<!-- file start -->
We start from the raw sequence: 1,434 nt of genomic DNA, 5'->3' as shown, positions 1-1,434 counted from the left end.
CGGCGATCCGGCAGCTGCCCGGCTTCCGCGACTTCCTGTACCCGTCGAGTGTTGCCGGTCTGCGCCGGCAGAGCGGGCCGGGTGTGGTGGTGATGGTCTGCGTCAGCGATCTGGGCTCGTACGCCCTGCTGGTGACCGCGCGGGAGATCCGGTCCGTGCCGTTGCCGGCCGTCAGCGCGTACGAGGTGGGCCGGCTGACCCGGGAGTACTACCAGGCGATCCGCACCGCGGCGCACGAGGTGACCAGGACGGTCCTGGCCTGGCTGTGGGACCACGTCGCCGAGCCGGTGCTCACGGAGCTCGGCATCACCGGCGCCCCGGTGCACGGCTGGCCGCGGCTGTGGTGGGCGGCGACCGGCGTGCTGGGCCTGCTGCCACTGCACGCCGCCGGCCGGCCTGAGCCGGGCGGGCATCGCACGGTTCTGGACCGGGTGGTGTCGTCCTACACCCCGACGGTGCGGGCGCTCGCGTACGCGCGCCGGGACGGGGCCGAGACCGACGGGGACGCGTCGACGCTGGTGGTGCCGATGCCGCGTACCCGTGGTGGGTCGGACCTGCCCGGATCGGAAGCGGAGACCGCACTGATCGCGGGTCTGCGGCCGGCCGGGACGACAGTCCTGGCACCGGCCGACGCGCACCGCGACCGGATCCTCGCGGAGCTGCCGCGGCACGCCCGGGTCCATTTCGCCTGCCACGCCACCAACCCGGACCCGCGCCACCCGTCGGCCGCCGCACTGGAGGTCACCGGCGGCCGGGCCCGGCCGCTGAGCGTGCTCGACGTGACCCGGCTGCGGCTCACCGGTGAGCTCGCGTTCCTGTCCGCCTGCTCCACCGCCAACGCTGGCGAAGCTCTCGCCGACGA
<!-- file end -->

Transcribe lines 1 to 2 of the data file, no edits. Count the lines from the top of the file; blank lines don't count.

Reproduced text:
We start from the raw sequence: 1,434 nt of genomic DNA, 5'->3' as shown, positions 1-1,434 counted from the left end.
CGGCGATCCGGCAGCTGCCCGGCTTCCGCGACTTCCTGTACCCGTCGAGTGTTGCCGGTCTGCGCCGGCAGAGCGGGCCGGGTGTGGTGGTGATGGTCTGCGTCAGCGATCTGGGCTCGTACGCCCTGCTGGTGACCGCGCGGGAGATCCGGTCCGTGCCGTTGCCGGCCGTCAGCGCGTACGAGGTGGGCCGGCTGACCCGGGAGTACTACCAGGCGATCCGCACCGCGGCGCACGAGGTGACCAGGACGGTCCTGGCCTGGCTGTGGGACCACGTCGCCGAGCCGGTGCTCACGGAGCTCGGCATCACCGGCGCCCCGGTGCACGGCTGGCCGCGGCTGTGGTGGGCGGCGACCGGCGTGCTGGGCCTGCTGCCACTGCACGCCGCCGGCCGGCCTGAGCCGGGCGGGCATCGCACGGTTCTGGACCGGGTGGTGTCGTCCTACACCCCGACGGTGCGGGCGCTCGCGTACGCGCGCCGGGACGGGGCCGAGACCGACGGGGACGCGTCGACGCTGGTGGTGCCGATGCCGCGTACCCGTGGTGGGTCGGACCTGCCCGGATCGGAAGCGGAGACCGCACTGATCGCGGGTCTGCGGCCGGCCGGGACGACAGTCCTGGCACCGGCCGACGCGCACCGCGACCGGATCCTCGCGGAGCTGCCGCGGCACGCCCGGGTCCATTTCGCCTGCCACGCCACCAACCCGGACCCGCGCCACCCGTCGGCCGCCGCACTGGAGGTCACCGGCGGCCGGGCCCGGCCGCTGAGCGTGCTCGACGTGACCCGGCTGCGGCTCACCGGTGAGCTCGCGTTCCTGTCCGCCTGCTCCACCGCCAACGCTGGCGAAGCTCTCGCCGACGA